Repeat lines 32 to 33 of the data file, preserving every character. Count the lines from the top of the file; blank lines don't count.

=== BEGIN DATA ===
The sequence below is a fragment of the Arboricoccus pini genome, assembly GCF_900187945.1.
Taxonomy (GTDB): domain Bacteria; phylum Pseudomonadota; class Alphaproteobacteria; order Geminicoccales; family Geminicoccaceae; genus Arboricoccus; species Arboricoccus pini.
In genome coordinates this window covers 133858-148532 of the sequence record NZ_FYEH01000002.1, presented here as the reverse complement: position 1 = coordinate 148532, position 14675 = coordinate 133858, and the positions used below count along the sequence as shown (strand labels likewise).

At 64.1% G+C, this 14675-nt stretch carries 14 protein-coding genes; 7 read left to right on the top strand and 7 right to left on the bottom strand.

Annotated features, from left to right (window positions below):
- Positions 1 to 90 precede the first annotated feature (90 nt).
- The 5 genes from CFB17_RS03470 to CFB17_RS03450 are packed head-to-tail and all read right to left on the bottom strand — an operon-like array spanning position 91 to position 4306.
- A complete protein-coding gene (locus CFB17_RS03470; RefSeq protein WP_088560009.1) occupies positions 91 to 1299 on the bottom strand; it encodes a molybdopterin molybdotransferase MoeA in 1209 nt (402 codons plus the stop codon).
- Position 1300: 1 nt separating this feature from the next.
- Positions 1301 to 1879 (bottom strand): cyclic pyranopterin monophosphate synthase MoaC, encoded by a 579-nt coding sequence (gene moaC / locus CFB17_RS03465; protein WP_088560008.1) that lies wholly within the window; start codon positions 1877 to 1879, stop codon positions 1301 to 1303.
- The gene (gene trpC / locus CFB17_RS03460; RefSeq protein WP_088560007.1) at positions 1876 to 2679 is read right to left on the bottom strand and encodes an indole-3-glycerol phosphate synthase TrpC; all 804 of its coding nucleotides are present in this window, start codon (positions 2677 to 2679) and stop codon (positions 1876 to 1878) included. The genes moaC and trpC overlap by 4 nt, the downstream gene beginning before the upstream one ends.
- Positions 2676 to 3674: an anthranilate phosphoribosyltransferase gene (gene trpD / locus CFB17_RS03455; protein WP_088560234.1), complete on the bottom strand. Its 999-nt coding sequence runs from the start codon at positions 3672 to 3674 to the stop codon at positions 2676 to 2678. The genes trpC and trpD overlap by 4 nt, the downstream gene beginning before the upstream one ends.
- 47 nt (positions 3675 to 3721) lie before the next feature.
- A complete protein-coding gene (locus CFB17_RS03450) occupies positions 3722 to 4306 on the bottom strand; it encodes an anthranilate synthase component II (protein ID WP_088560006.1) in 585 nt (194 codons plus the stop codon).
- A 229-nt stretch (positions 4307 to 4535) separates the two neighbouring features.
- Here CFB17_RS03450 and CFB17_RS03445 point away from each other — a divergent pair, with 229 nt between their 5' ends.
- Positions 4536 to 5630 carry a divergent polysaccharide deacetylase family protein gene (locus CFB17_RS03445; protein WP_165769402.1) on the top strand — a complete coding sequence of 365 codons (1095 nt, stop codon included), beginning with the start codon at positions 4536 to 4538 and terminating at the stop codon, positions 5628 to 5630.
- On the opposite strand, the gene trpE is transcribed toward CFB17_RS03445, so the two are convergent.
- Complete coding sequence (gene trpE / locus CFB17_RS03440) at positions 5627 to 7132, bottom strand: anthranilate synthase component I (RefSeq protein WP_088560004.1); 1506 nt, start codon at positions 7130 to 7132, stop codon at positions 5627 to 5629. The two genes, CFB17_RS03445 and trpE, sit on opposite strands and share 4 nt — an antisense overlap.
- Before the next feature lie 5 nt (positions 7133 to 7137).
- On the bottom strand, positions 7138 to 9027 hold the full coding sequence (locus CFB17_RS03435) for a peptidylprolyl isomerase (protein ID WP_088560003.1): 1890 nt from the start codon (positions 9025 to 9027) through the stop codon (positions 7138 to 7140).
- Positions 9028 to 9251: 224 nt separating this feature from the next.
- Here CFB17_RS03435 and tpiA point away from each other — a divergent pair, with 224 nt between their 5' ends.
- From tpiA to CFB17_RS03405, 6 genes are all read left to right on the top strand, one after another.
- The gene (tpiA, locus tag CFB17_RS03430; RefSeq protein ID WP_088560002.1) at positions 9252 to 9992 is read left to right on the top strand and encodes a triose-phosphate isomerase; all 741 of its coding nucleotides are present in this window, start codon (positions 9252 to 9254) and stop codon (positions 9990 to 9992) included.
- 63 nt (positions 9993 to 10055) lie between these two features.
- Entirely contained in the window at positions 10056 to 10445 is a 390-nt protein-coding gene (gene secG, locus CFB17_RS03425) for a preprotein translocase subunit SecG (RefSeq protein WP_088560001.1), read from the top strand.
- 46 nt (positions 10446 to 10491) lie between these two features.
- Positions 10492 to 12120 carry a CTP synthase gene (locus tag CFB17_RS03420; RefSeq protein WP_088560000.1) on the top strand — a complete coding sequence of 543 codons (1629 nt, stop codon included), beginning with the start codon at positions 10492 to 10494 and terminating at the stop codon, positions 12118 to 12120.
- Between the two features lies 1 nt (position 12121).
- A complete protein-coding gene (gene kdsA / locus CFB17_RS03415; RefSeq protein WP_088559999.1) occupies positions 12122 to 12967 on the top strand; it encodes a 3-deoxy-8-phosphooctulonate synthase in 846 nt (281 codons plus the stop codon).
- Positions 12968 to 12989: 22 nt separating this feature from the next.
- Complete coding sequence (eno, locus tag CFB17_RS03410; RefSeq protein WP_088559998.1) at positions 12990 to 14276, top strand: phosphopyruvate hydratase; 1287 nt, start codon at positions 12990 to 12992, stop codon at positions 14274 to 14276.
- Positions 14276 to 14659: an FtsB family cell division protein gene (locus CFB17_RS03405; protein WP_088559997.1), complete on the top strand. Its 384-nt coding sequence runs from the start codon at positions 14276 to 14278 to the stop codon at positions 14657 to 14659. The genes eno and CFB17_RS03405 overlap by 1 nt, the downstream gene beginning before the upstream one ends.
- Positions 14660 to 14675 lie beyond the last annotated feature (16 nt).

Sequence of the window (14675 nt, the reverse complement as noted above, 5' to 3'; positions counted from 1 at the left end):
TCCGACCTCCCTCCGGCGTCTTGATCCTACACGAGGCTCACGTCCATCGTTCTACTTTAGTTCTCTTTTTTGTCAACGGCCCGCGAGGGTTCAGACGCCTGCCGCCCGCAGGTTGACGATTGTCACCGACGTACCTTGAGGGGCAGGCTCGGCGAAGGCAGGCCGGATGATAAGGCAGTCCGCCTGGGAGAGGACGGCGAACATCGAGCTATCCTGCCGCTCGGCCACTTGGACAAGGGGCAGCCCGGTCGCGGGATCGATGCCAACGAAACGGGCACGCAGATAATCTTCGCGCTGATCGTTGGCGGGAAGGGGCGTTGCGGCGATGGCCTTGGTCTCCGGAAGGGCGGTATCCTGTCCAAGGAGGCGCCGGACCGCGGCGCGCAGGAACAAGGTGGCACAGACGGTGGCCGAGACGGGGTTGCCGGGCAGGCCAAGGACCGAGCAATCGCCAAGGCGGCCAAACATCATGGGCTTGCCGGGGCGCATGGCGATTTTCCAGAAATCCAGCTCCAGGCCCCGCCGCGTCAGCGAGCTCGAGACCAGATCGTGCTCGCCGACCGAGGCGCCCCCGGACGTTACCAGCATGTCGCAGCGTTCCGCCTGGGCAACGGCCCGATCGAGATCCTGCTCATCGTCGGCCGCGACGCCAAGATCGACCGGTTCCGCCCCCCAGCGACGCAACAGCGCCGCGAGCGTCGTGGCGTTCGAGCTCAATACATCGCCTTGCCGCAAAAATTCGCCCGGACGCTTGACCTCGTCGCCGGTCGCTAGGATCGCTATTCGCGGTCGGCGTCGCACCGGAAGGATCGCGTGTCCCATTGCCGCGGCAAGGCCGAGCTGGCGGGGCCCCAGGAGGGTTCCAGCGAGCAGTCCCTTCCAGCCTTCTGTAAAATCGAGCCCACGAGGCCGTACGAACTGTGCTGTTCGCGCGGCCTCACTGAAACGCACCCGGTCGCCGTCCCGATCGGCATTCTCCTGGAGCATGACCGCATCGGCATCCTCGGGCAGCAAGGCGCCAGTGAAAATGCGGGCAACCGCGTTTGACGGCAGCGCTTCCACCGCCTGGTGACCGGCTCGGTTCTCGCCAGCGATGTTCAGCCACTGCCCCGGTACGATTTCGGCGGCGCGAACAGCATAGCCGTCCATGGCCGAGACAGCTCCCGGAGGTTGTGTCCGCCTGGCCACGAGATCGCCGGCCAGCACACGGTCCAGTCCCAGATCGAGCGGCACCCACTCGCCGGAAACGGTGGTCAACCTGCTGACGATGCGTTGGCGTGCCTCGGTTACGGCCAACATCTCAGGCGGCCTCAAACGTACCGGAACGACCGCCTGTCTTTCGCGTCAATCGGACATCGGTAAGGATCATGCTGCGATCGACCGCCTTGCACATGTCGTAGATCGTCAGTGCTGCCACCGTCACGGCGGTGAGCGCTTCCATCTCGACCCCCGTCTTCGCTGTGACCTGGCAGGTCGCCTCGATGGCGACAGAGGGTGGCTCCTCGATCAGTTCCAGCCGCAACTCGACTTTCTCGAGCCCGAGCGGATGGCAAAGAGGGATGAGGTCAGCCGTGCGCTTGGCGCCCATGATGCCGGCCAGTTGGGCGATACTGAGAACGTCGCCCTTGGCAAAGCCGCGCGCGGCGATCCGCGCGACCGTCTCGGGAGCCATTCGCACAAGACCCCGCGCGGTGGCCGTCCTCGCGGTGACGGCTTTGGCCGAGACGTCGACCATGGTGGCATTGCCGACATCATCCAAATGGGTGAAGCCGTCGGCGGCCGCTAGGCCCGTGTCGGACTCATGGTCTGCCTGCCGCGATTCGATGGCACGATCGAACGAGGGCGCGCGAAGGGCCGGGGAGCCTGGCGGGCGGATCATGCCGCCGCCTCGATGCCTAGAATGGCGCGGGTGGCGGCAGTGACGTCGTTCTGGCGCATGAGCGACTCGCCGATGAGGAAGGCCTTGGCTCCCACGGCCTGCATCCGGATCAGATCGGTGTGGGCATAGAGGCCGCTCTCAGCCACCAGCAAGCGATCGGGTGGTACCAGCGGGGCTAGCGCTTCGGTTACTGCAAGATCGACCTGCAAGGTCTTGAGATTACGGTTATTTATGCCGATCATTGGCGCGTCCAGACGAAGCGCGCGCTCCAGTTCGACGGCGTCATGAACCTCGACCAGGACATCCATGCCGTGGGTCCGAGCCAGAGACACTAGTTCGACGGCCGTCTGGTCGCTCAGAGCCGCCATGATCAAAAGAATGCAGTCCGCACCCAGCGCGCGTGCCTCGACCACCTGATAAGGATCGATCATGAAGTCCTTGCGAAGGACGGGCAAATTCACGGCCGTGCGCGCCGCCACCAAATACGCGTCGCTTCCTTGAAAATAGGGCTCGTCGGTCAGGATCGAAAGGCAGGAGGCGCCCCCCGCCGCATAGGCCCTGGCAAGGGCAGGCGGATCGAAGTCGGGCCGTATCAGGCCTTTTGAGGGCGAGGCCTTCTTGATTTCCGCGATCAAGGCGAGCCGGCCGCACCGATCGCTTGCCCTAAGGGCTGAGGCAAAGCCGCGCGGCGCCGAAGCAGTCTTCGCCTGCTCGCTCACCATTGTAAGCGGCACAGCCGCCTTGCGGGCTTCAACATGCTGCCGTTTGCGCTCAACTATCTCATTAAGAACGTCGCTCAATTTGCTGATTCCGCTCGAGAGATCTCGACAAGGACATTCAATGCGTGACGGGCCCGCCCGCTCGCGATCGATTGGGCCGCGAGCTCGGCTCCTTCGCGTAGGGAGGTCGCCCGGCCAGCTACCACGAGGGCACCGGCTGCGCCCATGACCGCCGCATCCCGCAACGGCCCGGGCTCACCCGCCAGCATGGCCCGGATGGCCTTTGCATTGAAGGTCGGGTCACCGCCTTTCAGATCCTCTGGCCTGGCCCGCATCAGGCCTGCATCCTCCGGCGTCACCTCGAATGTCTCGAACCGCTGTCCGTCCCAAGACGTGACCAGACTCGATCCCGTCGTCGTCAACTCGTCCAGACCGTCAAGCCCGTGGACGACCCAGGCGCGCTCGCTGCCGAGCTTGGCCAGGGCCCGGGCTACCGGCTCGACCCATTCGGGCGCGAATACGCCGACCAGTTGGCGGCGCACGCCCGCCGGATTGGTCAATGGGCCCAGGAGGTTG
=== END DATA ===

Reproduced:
- Positions 12968 to 12989: 22 nt separating this feature from the next.
- Complete coding sequence (eno, locus tag CFB17_RS03410; RefSeq protein WP_088559998.1) at positions 12990 to 14276, top strand: phosphopyruvate hydratase; 1287 nt, start codon at positions 12990 to 12992, stop codon at positions 14274 to 14276.